How Much Do Olympic Athletes Get Paid?


The 2022 Winter Olympics in Beijing are coming up, which means you’re about to develop a passionate and sudden interest in curling and briefly wonder to yourself if it’s too late to launch a career as a professional ice skater (it is).

Obviously, the Winter Olympics come around only once every four years, so this is a huge deal that athletes have worked toward their entire lives. And due to countless hours spent training and little time to earn an income outside of said training, one would *hope* Olympians get paid. And they do! But it’s pretty complicated, so we broke it all down for ya.

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Does the Olympic Committee Pay Athletes?

Hell no. The International Olympic Committee does not give out money for participating in the Games nor does it give out money for winning gold, silver, or bronze medals. However, there are these things called “Olympic medal bonuses,” which are monetary prizes awarded to Olympians by the countries the represent. So basically, if you win, your home country will fork over some congratulatory money.

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How Much Does the U.S. Give in Olympic Medal Bonuses?

Per NBC, U.S. Olympic winners get $37,500 for winning gold, $22,500 for winning silver, and $15,000 for winning bronze. And that’s the amount an athlete earns for each medal—so let’s say you win two gold medals plus a bronze. Your total earnings would be $90,000. Per KSAT, the Olympian who earned the most from the 2020 Tokyo Games was swimmer Caeleb Dressel, who won five gold medals and made $187,500.

And FYI, this money is *not* taxed, meaning it’s not considered earned income by the U.S. government and Olympians who win medals walk away with alllll of their bonus money. Of course, not every person competing in the Olympics wins a medal, which means plenty of people walk away without bonuses.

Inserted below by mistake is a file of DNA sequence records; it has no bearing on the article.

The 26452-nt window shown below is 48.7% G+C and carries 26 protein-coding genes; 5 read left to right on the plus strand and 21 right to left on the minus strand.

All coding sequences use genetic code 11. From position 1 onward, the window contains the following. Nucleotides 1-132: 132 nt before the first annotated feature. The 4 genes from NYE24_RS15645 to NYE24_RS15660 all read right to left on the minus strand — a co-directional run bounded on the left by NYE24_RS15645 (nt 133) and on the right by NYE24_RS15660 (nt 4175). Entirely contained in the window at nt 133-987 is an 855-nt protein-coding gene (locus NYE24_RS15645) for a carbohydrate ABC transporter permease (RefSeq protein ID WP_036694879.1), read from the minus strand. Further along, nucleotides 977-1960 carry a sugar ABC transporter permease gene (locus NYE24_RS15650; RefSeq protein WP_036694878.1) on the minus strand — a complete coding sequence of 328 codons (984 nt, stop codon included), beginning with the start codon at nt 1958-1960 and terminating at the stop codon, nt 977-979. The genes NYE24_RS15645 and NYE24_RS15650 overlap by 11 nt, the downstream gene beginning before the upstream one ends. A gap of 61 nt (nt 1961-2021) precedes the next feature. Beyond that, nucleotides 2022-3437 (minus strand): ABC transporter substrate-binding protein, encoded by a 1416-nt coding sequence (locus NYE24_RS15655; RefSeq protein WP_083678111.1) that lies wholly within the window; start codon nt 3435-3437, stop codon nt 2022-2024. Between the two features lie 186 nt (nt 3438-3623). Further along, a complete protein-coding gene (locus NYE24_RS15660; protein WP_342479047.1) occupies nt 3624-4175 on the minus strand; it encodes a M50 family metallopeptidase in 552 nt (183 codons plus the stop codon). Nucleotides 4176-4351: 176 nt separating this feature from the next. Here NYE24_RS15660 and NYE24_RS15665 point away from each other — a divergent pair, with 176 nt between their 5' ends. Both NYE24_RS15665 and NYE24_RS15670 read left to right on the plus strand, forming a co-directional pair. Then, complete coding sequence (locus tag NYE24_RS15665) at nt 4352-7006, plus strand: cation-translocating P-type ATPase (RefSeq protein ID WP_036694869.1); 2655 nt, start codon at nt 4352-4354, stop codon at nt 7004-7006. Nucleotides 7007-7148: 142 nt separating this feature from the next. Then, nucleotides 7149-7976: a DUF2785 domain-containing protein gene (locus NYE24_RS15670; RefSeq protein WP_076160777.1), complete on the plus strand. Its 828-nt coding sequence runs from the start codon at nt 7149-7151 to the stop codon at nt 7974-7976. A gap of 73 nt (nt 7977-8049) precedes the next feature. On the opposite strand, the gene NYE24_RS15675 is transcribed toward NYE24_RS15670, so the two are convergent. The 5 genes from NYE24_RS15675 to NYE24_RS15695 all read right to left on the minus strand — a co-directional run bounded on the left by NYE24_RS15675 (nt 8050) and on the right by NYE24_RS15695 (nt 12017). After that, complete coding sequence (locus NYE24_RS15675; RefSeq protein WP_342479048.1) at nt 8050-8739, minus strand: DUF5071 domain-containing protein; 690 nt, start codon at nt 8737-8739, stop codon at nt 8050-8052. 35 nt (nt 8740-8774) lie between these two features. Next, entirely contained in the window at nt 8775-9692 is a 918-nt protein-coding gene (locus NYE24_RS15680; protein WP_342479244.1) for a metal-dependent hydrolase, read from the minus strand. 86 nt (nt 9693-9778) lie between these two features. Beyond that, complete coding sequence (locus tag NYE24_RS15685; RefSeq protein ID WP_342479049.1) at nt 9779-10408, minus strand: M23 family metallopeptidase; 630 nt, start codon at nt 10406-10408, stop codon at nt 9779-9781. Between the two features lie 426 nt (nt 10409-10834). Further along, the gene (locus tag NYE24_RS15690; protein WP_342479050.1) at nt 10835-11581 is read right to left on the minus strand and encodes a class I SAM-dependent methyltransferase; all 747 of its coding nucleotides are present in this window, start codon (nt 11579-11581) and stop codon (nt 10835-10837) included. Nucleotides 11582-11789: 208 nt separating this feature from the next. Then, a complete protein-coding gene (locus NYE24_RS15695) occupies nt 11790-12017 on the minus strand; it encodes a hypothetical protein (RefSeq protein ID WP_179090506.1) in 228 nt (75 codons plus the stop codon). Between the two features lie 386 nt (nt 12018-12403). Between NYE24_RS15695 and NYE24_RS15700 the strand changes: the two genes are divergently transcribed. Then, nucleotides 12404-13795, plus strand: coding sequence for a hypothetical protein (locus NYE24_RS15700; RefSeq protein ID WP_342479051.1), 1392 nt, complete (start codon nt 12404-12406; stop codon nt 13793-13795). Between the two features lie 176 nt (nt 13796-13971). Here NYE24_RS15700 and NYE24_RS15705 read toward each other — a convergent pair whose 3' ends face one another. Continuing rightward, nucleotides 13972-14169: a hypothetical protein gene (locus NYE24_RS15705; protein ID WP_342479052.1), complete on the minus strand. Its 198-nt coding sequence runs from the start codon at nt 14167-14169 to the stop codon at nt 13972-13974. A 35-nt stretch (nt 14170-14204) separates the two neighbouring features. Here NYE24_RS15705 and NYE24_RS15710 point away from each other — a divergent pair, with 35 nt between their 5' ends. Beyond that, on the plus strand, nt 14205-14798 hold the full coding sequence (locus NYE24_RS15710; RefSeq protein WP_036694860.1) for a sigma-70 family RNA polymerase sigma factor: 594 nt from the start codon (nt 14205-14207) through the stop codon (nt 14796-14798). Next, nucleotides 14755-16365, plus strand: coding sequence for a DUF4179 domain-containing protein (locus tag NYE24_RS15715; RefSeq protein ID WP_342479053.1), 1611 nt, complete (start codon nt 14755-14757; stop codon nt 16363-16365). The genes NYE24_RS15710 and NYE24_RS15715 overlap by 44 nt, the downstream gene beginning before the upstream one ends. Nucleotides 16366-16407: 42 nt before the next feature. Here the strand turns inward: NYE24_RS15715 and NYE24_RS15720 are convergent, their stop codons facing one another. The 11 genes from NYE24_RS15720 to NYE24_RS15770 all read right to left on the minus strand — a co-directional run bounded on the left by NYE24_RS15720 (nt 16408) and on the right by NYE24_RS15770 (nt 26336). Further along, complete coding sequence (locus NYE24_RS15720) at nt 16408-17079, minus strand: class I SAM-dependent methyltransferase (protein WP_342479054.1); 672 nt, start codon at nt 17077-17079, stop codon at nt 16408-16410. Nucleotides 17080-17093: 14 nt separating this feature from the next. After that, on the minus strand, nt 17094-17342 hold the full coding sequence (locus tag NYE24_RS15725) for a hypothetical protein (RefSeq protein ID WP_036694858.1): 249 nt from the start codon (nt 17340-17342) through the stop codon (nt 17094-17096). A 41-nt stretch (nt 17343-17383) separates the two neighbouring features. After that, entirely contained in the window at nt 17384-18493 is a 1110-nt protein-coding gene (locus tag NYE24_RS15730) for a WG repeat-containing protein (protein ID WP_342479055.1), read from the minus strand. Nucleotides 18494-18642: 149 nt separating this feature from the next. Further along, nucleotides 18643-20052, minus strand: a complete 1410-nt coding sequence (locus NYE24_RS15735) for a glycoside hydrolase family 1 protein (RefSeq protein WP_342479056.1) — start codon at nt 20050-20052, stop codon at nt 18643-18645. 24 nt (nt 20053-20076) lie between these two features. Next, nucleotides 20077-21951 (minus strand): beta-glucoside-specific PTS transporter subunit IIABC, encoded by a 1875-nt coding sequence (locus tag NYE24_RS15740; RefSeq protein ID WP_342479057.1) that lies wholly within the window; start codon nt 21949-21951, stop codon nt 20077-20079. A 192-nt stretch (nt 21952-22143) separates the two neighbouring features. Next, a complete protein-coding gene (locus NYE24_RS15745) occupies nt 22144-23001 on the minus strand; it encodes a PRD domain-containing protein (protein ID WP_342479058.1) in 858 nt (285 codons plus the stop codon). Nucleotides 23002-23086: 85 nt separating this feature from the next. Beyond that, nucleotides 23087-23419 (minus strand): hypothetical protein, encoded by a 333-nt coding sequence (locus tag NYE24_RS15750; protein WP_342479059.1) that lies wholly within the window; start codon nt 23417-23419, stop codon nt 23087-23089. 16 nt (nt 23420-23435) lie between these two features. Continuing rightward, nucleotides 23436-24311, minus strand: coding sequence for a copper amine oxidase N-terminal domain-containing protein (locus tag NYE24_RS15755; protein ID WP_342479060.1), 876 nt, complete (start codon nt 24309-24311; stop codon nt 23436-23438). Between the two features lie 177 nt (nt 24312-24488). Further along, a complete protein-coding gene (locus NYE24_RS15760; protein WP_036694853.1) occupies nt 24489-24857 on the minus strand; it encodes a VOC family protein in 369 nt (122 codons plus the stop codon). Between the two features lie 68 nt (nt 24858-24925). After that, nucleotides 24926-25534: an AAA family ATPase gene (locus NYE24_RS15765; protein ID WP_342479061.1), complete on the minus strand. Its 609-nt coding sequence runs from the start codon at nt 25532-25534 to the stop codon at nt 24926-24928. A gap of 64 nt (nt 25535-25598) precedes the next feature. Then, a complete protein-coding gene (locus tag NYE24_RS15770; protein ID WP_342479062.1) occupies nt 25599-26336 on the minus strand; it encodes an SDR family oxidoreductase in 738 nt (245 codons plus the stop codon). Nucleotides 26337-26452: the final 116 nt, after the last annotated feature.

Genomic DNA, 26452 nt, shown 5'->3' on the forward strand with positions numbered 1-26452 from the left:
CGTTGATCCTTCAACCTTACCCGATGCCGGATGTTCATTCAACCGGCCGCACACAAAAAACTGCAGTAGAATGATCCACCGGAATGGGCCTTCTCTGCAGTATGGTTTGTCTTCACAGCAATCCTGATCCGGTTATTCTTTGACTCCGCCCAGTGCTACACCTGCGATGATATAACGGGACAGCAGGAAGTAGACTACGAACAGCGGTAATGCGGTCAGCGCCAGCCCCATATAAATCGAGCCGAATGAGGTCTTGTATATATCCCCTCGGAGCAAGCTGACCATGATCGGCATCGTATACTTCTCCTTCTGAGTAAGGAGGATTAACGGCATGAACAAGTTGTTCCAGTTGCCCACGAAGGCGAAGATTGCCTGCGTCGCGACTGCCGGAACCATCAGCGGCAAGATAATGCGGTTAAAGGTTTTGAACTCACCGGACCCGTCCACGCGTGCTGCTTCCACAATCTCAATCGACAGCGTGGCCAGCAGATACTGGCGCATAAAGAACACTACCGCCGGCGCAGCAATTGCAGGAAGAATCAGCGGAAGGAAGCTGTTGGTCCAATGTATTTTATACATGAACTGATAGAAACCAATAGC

Note: Some countries pay more in medal bonuses than the U.S. According to CNBC, Singapore is the most generous to its athletes and gives gold medal winners 1 million Singaporean dollars (or $750,000 USD). The Philippines also pays a lot to its winners, and during the Tokyo Olympics, weight lifter Hidilyn Diaz got $200,000 for winning the country’s first gold medal plus additional compensation that brought her total earnings to $970,000 (and she was given a house, a condo, and unlimited flights!).

gold medalist hidilyn diaz of philippines attends the awarding ceremony of the womens 55kg weightlifting event of the tokyo 2020 olympic games in tokyo, japan, july 26, 2021 photo by yang leixinhua via getty images

Xinhua News AgencyGetty Images

What About Sponsorships?

Sponsorships are obviously a major way that athletes—more specifically, celebrity athletes—can make money. But not every athlete who makes it to the Olympics becomes famous enough to score lucrative sponsorship deals. According to a COVID-19 impact survey, more than half of Olympic hopefuls made less than $25,000 in the year they competed.

“On the whole, most of the athletes are not salaried,” Tim Baghurst, PhD, head of the Interdisciplinary Center for Athletic Coaching at Florida State University, recently told WUSA9. “They don’t get paid to go to the Olympics. They’ll have their travel covered, lodging covered, and food covered. Outside of the major sports, and those athletes that have high profiles, a lot of these athletes really struggle financially. A lot of them have part-time drop jobs and it’s only in the Olympics where we really, really see them shine.”

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Meanwhile, big names can make millions. Majorly famous Olympic athletes like Simone Biles and Shaun White both earn ~$10 million a year in part through sponsorships, so yeah—a person can make a *lot* as an Olympian. But…what if you’re not Simone or Shaun levels of famous? Athletes who don’t make a ton in sponsorships can apply for grants that support their training, so at least there’s that!

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